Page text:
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Pope insists Church rejects anti-Semitism

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  • NEW: Jewish reaction to pope's words are broadly but not uniformly positive
  • Pope speaks after meeting with Jewish leaders at the Vatican
  • Meeting comes on heels of controversy involving Holocaust denier
  • Vatican has ordered Holocaust-denying bishop to recant
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ROME, Italy (CNN) -- Pope Benedict XVI said Thursday the Catholic Church is "profoundly and irrevocably committed to reject all anti-Semitism."

Pope Benedict XVI's meeting with Jewish leaders comes on the heels of controversy.

Pope Benedict XVI's meeting with Jewish leaders comes on the heels of controversy.

The pope was meeting American Jewish leaders at the Vatican on the heels of a controversy over Holocaust denial.

Last month the Vatican lifted the excommunication of a rebel bishop just days after the broadcast of an interview in which he denied the existence of gas chambers and said no more than 300,000 Jews had died in Nazi concentration camps. Scholars have in fact documented approximately 6 million Jewish deaths in the Holocaust.

The Vatican has since ordered the bishop, Richard Williamson, to recant, and has said the pontiff was not aware of Williamson's views on the Holocaust when the excommunication was lifted. The excommunication was not related to Williamson's views on the Holocaust.

On Thursday, Benedict XVI talked about his own visits to the sites of some concentration camps.

"The hatred and contempt for men, women and children that was manifested in the Shoah was a crime against God and against humanity," the pope said, using the Hebrew word for the Holocaust.

He also reiterated his commitment to the groundbreaking Catholic rejection of the centuries-old claim that the Jews killed Jesus.

"Nostra Aetate marked a milestone in the journey towards reconciliation, and clearly outlined the principles that have governed the Church's approach to Christian-Jewish relations ever since," Benedict said.

Jewish reactions to the pope's speech were broadly -- but not uniformly -- positive.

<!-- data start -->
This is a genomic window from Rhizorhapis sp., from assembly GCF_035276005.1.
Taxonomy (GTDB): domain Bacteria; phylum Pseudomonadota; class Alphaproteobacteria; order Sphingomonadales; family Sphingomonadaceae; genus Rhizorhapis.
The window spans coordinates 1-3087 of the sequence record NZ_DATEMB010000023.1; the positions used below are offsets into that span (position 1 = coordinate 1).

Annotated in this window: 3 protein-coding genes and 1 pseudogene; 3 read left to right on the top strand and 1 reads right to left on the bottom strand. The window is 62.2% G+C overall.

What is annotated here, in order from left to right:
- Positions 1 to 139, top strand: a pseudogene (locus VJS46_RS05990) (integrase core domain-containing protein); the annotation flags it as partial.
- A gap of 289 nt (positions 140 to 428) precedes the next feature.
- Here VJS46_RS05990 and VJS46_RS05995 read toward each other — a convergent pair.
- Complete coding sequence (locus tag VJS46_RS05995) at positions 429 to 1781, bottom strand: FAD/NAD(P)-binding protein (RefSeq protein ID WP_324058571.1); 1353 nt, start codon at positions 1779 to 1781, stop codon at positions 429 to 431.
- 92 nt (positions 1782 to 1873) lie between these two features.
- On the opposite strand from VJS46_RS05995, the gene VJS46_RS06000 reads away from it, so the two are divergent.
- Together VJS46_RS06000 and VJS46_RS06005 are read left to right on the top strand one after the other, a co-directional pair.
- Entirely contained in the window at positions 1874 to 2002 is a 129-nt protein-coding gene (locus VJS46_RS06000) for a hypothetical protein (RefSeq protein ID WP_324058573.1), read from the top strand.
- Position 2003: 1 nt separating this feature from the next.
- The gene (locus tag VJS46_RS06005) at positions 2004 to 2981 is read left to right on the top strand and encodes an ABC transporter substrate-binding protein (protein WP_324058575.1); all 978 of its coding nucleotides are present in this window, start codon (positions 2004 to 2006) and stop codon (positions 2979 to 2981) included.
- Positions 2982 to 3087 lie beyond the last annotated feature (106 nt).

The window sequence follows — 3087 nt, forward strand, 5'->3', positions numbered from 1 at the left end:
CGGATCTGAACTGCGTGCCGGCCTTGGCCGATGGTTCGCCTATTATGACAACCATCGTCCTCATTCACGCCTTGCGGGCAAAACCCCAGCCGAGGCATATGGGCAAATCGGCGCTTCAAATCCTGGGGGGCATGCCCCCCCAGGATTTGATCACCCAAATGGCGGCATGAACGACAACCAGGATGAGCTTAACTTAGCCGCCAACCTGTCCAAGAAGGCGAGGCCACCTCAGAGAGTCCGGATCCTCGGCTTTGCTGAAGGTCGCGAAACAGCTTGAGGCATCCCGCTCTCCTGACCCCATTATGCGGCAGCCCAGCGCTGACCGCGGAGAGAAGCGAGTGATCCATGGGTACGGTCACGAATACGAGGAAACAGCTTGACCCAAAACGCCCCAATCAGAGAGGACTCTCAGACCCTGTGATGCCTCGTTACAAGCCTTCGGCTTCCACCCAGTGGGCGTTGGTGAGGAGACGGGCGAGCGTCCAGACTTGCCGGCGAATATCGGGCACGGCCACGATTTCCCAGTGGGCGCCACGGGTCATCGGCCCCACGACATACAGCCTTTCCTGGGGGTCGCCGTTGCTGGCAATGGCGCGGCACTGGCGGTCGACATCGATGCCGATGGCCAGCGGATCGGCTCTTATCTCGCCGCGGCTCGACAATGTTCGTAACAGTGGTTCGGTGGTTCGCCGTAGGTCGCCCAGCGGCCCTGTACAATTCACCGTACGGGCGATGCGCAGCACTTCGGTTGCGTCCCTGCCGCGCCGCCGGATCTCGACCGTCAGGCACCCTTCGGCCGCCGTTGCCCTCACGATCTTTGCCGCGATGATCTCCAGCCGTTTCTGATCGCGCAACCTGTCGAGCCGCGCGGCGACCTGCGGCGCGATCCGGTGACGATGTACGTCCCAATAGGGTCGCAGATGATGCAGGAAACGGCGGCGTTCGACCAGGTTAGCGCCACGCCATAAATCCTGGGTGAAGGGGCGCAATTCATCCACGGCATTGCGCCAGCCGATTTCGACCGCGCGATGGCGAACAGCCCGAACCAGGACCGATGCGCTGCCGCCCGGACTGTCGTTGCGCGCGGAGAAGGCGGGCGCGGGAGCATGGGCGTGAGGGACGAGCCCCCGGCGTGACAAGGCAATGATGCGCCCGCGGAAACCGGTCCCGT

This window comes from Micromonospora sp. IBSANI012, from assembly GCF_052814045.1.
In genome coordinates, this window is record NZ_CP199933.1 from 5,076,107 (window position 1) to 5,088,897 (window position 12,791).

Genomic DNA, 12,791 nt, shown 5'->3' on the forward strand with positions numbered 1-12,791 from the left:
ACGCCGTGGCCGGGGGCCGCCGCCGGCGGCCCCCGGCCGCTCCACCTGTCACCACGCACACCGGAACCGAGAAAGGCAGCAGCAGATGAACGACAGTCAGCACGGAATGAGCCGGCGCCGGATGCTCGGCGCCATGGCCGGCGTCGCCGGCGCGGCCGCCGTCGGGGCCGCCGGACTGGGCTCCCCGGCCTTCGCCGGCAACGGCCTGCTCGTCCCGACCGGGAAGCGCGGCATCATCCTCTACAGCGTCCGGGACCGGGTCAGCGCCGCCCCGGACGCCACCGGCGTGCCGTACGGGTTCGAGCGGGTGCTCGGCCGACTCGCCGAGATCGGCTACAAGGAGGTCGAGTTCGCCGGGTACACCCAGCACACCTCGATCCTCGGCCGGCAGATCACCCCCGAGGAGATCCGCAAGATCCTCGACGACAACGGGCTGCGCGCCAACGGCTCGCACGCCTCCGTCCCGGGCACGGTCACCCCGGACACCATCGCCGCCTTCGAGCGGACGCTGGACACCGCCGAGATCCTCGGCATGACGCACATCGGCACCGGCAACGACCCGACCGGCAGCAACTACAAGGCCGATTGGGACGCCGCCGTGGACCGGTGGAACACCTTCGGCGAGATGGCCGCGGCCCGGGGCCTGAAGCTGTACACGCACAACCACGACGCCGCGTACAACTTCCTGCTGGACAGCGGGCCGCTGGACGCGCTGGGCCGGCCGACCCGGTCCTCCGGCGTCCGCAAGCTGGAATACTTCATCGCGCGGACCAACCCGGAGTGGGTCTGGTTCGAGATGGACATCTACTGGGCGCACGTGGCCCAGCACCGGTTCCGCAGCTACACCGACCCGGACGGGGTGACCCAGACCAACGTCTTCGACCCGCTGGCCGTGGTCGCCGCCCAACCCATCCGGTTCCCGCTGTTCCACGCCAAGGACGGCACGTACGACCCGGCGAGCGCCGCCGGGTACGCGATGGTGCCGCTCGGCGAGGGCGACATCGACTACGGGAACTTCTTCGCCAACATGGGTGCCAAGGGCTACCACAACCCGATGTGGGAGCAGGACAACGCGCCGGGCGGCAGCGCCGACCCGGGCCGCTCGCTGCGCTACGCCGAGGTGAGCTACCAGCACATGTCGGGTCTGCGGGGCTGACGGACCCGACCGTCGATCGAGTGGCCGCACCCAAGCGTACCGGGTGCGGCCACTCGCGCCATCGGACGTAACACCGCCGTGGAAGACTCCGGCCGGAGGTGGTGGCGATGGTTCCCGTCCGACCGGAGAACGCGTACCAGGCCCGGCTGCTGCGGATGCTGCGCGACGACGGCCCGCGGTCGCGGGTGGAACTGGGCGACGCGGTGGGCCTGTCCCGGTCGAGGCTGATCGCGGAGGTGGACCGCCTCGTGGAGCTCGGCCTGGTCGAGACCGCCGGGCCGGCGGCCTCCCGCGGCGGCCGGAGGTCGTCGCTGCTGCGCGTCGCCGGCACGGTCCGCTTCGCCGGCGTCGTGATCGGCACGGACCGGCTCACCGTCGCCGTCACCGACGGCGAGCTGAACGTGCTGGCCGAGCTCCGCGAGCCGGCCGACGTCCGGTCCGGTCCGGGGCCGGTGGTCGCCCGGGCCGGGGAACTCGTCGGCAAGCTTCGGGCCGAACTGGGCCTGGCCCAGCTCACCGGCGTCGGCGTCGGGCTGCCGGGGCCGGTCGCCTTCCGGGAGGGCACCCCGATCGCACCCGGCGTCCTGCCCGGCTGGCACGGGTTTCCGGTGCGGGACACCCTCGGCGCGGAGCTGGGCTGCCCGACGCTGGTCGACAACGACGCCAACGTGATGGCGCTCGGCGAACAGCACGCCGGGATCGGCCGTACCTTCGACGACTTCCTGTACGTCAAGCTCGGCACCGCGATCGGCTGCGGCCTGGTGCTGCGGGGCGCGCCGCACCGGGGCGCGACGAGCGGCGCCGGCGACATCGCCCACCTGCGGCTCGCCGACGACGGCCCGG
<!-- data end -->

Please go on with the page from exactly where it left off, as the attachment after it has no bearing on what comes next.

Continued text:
"Catholic-Jewish relations are on track," said Rabbi Arthur Schneier, head of the American Jewish Congress and a Holocaust survivor, who was among the community leaders at the meeting with the pope. "We may have some setbacks, but when you have that strong bond of trust and friendship... Then we can face every challenge that comes our way."

The head of Israel's Holocaust museum, Yad Vashem, also praised the pope's statement.

"Yad Vashem places importance on the Pope's unequivocal statement condemning Holocaust denial and any attempts to minimize the scope of the Shoah," said its chairman, Avner Shalev. "The Church's clear public denouncement of all types of anti-Semitism, during his meeting earlier today with American Jewish leaders, is to be welcomed."

But Abraham Foxman, the head of the Anti-Defamation League and another Holocaust survivor, said the Vatican had to match its words with deeds.

"To condemn the anti-Semitism and Holocaust denial and to reinstate into the Church a bishop who is an anti-Semite and an Holocaust denier does not end the issue," he said.


And he urged the pope to expel Williamson from the Church again.

"Every day this man continues to remain a cleric, a bishop in the Church, is an insult to the memory of all these survivors and victims and to the Jewish people," Foxman said.

CNN's Hada Messia in Rome and Kevin Flower in Jerusalem contributed to this report.

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